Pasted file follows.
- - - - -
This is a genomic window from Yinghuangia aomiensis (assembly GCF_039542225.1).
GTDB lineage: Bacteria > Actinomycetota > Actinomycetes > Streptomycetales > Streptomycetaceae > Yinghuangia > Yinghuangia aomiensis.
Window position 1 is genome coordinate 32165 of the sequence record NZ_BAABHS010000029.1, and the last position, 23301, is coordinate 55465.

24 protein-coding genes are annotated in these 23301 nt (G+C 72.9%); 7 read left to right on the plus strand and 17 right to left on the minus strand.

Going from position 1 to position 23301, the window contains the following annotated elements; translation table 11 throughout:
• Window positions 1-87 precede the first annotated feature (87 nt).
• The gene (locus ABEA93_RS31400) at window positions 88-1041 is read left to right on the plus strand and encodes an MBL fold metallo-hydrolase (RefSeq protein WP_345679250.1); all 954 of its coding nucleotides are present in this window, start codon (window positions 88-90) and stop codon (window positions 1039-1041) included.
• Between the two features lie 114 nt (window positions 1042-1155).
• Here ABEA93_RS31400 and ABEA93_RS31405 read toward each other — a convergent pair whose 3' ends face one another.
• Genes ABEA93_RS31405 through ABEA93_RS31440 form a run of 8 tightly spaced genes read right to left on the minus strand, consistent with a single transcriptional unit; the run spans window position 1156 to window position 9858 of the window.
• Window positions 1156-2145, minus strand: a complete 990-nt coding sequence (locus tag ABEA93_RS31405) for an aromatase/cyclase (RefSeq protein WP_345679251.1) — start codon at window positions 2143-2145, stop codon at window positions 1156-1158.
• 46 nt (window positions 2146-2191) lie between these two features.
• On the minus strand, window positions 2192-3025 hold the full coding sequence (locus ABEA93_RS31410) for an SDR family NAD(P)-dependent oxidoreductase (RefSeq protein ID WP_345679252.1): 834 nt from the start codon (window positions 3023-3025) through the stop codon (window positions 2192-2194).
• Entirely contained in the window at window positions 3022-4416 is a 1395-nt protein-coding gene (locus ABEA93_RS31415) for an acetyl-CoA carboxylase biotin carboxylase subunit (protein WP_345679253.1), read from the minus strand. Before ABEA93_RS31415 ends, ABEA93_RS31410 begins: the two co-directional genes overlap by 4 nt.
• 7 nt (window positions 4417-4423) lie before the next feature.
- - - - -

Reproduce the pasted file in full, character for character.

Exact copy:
This is a genomic window from Yinghuangia aomiensis (assembly GCF_039542225.1).
GTDB lineage: Bacteria > Actinomycetota > Actinomycetes > Streptomycetales > Streptomycetaceae > Yinghuangia > Yinghuangia aomiensis.
Window position 1 is genome coordinate 32165 of the sequence record NZ_BAABHS010000029.1, and the last position, 23301, is coordinate 55465.

24 protein-coding genes are annotated in these 23301 nt (G+C 72.9%); 7 read left to right on the plus strand and 17 right to left on the minus strand.

Going from position 1 to position 23301, the window contains the following annotated elements; translation table 11 throughout:
• Window positions 1-87 precede the first annotated feature (87 nt).
• The gene (locus ABEA93_RS31400) at window positions 88-1041 is read left to right on the plus strand and encodes an MBL fold metallo-hydrolase (RefSeq protein WP_345679250.1); all 954 of its coding nucleotides are present in this window, start codon (window positions 88-90) and stop codon (window positions 1039-1041) included.
• Between the two features lie 114 nt (window positions 1042-1155).
• Here ABEA93_RS31400 and ABEA93_RS31405 read toward each other — a convergent pair whose 3' ends face one another.
• Genes ABEA93_RS31405 through ABEA93_RS31440 form a run of 8 tightly spaced genes read right to left on the minus strand, consistent with a single transcriptional unit; the run spans window position 1156 to window position 9858 of the window.
• Window positions 1156-2145, minus strand: a complete 990-nt coding sequence (locus tag ABEA93_RS31405) for an aromatase/cyclase (RefSeq protein WP_345679251.1) — start codon at window positions 2143-2145, stop codon at window positions 1156-1158.
• 46 nt (window positions 2146-2191) lie between these two features.
• On the minus strand, window positions 2192-3025 hold the full coding sequence (locus ABEA93_RS31410) for an SDR family NAD(P)-dependent oxidoreductase (RefSeq protein ID WP_345679252.1): 834 nt from the start codon (window positions 3023-3025) through the stop codon (window positions 2192-2194).
• Entirely contained in the window at window positions 3022-4416 is a 1395-nt protein-coding gene (locus ABEA93_RS31415) for an acetyl-CoA carboxylase biotin carboxylase subunit (protein WP_345679253.1), read from the minus strand. Before ABEA93_RS31415 ends, ABEA93_RS31410 begins: the two co-directional genes overlap by 4 nt.
• 7 nt (window positions 4417-4423) lie before the next feature.